Thanks to 'The Crown' makers 45 years on Duke of Windsor's will to be unsealed
With a scandalous abdication, colourful love life and rift with his relatives, the life of the Duke of Windsor was not short of private information to fascinate the public.
More than 40 years after his death, it appears, there may be more to learn, as a senior judge has ruled that the contents of his will can be unsealed for the first time.
The will of the Duke, who was King Edward VIII until his abdication in December 1936, will be unsealed for the benefit of the Royal Archives, after a keeper applied to the Family Division of the High Court to beg special permission.
Although it will not be made available to the wider public, the contents of the document will have at least one important consequence: paving the way for more accurate biographies and TV dramas to please the interested public.
Historians and researchers, including the team behind The Crown, have until now been left frustrated by a peculiar lack of clarity over copyright of the Duke’s words, with the Royal Archives unable to grant permission to republish them.
Nor have they been able to point researchers in the right direction to a third party, because the name of the initial copyright holder had been sealed away in the will.
Now, following permission from Sir James Munby, the seal of the document will be broken for assistant keeper of the Queen's archives, Oliver Irvine, to study it.
Last month, the makers of Netflix drama The Crown spoke of their frustrations at being unable to use the Duke’s exact words from some of his letters, after failing to track down who owned the copyright.
The copyright of the Duke’s words, even down to his personal notes, will not expire until 2042.
Speaking on October 10 at Cheltenham Literature Festival, the makers of The Crown disclosed the difficulties facing researchers hoping to reproduce the exact words used by the Duke on screen.
Annie Sulzberger said: “For the Duke of Windsor's letters, most of the problems came because reprinting material is copyrighted.
“That was covered by a publisher and it was so complicated to try and track down who owned the copyright to the letters themselves. So we decided that we'd just put it aside and rewrite, very close. We wrote in the same tone but we didn't use the words.”
In a written application submitted by Mr Irvine from Windsor Castle on October 13, he said: “We have previously been approached by researchers seeking permission to publish letters by the Duke of Windsor but have been unable to advise whether copyright is held by Her Majesty The Queen.
“With a copy of the will and codicil, we will be able to determine the identity of his residual beneficiary and begin the process of identifying the current copyright holder.”
Sir James, the most senior family court judge in England and Wales, said disclosure in such circumstances was "quite plainly" justified. "
Mr Irvine identifies two reasons in justification of the application," said Sir James. "First, the desire of the Queen's Archives to fill a gap in its holdings.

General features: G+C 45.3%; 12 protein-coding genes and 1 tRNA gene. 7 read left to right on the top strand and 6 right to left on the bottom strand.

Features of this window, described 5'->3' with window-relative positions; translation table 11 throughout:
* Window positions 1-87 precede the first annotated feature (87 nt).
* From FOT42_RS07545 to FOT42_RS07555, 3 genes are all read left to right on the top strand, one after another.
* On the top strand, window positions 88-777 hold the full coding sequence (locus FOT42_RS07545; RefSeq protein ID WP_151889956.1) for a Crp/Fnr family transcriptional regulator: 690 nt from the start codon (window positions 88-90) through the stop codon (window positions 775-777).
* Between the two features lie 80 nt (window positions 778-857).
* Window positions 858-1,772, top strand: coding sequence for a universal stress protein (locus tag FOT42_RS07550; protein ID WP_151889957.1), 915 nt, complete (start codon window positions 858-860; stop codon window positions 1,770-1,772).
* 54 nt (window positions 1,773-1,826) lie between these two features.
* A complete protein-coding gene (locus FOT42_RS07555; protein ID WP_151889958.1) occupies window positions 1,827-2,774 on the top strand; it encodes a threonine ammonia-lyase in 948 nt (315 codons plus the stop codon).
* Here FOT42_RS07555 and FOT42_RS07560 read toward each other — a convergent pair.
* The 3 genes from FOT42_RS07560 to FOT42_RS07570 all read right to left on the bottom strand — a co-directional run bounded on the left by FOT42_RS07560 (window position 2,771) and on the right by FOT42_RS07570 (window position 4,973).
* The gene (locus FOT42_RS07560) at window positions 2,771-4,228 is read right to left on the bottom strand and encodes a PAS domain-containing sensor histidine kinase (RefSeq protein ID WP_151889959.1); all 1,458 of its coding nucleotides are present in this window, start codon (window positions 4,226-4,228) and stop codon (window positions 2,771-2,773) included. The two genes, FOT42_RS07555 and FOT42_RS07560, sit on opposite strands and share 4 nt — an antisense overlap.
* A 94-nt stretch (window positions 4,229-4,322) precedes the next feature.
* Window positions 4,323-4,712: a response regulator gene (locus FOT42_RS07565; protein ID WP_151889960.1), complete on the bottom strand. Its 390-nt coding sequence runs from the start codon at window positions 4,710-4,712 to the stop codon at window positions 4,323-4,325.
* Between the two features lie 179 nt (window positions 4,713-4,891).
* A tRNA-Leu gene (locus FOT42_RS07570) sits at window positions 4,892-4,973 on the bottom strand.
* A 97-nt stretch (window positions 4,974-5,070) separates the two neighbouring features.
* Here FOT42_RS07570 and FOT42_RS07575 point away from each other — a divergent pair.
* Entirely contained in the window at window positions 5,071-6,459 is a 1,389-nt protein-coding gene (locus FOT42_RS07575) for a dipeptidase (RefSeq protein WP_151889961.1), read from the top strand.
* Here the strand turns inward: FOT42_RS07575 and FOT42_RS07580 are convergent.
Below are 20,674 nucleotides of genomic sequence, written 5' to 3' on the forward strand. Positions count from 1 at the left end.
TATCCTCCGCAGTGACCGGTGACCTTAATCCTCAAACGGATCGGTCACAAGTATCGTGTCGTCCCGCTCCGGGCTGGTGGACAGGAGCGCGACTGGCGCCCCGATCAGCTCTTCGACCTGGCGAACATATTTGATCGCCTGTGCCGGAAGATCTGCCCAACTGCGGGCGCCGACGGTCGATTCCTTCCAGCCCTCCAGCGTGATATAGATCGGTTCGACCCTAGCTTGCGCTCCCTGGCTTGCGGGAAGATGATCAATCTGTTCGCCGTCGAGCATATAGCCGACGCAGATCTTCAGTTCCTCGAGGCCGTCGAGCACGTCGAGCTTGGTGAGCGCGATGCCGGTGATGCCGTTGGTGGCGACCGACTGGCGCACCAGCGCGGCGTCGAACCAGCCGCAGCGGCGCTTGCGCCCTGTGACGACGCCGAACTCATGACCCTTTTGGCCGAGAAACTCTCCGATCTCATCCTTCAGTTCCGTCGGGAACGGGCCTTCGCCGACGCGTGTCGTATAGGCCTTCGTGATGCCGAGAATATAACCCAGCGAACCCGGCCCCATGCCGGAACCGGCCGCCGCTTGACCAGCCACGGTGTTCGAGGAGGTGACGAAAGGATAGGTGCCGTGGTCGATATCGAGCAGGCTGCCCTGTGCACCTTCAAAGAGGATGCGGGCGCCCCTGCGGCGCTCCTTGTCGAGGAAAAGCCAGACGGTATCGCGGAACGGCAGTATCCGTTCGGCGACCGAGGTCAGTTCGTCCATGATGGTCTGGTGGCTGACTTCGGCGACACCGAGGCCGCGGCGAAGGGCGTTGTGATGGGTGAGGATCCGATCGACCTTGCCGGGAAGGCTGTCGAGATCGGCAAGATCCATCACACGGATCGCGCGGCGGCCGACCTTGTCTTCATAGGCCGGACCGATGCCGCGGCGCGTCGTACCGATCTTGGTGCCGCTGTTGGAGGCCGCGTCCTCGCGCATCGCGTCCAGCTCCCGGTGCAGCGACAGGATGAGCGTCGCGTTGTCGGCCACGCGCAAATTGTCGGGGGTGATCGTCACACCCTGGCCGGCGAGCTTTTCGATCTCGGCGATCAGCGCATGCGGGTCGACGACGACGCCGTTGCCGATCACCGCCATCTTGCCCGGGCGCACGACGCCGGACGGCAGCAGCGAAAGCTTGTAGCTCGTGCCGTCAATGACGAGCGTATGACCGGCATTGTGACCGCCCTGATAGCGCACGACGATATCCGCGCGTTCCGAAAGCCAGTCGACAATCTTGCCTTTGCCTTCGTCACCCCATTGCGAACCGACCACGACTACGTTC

"Second, the practical need for the Queen's Archives to identify those who currently hold the copyright in literary works created by the Duke of Windsor.
"Each of these two reasons is compelling. Either alone would, in my judgment, quite plainly justify the disclosure which is sought.
"It would be absurd to deny the Royal Archives copies of the will ... of one who was born a Royal Prince, died a Royal Duke and was in his time His Majesty the King."
Since 1911, wills made by members of the royal family are normally sealed on the order of the President of the Family Division of the High Court and could only be unsealed by order of the same.
The procedure came to public attention in 2008, after a man claiming to be Princess Margaret's illegitimate son asked for her will to be unsealed and was denied.
While the seal on the will of the Duke, died on May 28 1972, will now be broken, the details of potentially controversial orders within it will not be made available to researchers or the public.
A spokesman for the Palace said: “The will is to be opened by The Librarian and Assistant Keeper of the Queen's Archives for the reasons set out in the judgement. It will then be resealed, in line with recent practice regarding the wills of members of the Royal Family.”
Sir James said he had "personally examined" the envelope but had not opened the envelope or read the will, not having "any idea" of its contents.
Under a deal brokered painstakingly between brothers after the abdication, King George VI is known to have paid the Duke a £21,000 a year pension.
The Duke had amassed more than £1 million during his time as Duke of Cornwall.
His last will is believed to have been handled by British lawyer Sir Godfrey Morley, and he was survived by his wife, best-known as Wallis Simpson.
Copyright of literary works descend with their creator's estate, unless otherwise assigned, and is in this case likely to have been made more confusing by the Duke's complicated personal life.